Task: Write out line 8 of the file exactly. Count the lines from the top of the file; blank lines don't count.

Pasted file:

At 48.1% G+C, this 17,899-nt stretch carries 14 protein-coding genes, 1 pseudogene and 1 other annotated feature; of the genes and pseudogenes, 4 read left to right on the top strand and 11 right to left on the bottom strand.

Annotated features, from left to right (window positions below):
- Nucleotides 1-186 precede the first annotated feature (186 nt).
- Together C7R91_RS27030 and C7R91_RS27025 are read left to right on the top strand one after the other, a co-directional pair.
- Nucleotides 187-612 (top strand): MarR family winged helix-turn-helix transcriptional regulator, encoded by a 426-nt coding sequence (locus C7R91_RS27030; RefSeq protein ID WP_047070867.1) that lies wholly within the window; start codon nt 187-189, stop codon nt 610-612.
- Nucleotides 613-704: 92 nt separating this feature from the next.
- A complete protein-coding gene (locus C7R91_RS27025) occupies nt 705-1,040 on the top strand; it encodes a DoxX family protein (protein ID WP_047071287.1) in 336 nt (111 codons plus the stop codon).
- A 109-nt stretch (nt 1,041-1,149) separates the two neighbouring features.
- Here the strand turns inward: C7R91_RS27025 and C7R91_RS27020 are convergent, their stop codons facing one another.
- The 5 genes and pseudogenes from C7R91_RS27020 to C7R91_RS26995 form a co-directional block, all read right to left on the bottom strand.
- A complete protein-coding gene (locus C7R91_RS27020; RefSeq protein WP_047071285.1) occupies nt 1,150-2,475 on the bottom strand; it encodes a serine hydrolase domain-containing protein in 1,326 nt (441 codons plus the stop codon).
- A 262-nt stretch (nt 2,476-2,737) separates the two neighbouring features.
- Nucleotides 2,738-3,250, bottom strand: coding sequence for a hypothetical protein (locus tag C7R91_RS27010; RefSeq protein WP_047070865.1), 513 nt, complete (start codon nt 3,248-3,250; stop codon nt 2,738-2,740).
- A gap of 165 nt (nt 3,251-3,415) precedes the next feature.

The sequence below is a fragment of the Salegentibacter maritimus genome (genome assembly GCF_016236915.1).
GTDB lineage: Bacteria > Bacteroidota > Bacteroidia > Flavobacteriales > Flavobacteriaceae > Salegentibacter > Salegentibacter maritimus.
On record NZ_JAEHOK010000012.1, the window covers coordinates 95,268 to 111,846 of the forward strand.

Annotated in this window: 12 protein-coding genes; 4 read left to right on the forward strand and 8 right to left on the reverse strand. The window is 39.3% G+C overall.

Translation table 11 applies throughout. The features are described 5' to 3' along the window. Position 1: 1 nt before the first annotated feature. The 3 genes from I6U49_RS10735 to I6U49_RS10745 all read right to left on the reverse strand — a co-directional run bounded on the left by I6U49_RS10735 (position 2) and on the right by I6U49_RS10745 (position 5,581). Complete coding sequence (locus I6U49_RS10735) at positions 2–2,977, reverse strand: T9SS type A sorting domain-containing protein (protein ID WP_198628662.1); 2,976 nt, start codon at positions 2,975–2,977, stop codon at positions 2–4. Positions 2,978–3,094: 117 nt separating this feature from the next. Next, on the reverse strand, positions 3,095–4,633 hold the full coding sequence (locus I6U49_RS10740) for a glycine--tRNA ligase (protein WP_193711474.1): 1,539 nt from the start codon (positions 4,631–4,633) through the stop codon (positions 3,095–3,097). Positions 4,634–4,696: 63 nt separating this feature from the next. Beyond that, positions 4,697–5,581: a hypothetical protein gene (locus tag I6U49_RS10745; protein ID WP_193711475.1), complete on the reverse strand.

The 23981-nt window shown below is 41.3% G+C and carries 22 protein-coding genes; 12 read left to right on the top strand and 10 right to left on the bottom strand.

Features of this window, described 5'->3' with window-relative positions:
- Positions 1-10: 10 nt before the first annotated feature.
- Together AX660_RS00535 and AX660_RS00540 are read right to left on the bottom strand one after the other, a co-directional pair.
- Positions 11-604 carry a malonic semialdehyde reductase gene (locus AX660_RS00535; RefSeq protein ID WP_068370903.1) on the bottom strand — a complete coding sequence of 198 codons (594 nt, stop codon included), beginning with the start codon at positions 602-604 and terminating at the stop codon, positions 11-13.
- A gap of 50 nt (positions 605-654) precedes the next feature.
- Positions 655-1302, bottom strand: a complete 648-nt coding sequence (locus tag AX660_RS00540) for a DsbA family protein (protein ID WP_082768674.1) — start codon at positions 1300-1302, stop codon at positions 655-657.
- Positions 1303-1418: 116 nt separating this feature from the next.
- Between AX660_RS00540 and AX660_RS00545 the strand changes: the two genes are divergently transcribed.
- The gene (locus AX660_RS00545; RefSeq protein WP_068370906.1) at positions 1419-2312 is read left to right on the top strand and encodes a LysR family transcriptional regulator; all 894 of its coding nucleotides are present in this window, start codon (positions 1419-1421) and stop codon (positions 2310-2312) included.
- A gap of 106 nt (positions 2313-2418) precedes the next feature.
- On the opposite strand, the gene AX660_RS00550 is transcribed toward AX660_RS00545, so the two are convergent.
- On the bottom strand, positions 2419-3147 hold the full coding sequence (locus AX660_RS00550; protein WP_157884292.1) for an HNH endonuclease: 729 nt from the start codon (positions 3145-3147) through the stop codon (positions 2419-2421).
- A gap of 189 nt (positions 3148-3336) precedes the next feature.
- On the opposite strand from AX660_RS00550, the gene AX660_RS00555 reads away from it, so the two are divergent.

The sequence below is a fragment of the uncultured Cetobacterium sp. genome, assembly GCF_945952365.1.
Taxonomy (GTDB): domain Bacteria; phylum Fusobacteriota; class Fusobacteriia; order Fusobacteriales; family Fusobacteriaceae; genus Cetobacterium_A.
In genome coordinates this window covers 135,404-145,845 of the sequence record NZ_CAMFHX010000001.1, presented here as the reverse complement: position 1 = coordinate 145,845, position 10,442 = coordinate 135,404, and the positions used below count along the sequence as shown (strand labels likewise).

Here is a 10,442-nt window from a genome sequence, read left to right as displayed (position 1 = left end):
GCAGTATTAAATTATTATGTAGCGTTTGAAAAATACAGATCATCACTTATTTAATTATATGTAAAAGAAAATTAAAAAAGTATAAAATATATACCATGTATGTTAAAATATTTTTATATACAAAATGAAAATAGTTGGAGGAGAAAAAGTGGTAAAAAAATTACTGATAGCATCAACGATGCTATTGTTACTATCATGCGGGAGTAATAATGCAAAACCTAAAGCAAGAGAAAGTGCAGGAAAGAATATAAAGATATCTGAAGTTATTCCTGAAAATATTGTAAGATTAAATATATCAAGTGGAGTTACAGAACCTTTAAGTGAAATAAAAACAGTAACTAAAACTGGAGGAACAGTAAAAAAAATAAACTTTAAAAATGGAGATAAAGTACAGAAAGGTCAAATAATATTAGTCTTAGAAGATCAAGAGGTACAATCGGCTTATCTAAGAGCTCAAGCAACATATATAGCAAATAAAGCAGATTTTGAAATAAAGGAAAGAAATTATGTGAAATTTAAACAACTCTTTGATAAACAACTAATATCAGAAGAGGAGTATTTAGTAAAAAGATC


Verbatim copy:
- A 109-nt stretch (nt 1,041-1,149) separates the two neighbouring features.